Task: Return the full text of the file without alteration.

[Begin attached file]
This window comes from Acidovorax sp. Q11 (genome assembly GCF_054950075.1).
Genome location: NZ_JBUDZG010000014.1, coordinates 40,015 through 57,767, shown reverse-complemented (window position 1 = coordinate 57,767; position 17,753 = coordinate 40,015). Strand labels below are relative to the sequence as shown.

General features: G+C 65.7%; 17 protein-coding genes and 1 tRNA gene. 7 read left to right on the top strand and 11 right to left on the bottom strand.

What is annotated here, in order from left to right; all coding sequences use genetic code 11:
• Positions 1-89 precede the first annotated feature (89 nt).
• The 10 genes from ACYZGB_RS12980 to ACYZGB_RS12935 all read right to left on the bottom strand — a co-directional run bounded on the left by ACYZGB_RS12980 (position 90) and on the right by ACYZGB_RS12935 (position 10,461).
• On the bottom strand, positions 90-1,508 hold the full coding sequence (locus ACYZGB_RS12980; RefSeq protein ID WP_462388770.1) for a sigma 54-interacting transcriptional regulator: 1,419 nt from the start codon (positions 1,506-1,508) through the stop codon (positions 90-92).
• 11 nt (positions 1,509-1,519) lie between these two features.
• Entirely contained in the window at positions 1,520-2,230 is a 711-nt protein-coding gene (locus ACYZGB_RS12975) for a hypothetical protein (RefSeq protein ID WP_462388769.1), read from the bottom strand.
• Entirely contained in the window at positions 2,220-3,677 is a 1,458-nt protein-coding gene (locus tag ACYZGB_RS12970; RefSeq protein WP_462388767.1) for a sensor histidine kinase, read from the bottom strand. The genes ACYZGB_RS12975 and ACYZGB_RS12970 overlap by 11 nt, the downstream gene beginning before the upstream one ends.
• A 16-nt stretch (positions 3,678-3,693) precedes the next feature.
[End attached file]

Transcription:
This window comes from Acidovorax sp. Q11 (genome assembly GCF_054950075.1).
Genome location: NZ_JBUDZG010000014.1, coordinates 40,015 through 57,767, shown reverse-complemented (window position 1 = coordinate 57,767; position 17,753 = coordinate 40,015). Strand labels below are relative to the sequence as shown.

General features: G+C 65.7%; 17 protein-coding genes and 1 tRNA gene. 7 read left to right on the top strand and 11 right to left on the bottom strand.

What is annotated here, in order from left to right; all coding sequences use genetic code 11:
• Positions 1-89 precede the first annotated feature (89 nt).
• The 10 genes from ACYZGB_RS12980 to ACYZGB_RS12935 all read right to left on the bottom strand — a co-directional run bounded on the left by ACYZGB_RS12980 (position 90) and on the right by ACYZGB_RS12935 (position 10,461).
• On the bottom strand, positions 90-1,508 hold the full coding sequence (locus ACYZGB_RS12980; RefSeq protein ID WP_462388770.1) for a sigma 54-interacting transcriptional regulator: 1,419 nt from the start codon (positions 1,506-1,508) through the stop codon (positions 90-92).
• 11 nt (positions 1,509-1,519) lie between these two features.
• Entirely contained in the window at positions 1,520-2,230 is a 711-nt protein-coding gene (locus ACYZGB_RS12975) for a hypothetical protein (RefSeq protein ID WP_462388769.1), read from the bottom strand.
• Entirely contained in the window at positions 2,220-3,677 is a 1,458-nt protein-coding gene (locus tag ACYZGB_RS12970; RefSeq protein WP_462388767.1) for a sensor histidine kinase, read from the bottom strand. The genes ACYZGB_RS12975 and ACYZGB_RS12970 overlap by 11 nt, the downstream gene beginning before the upstream one ends.
• A 16-nt stretch (positions 3,678-3,693) precedes the next feature.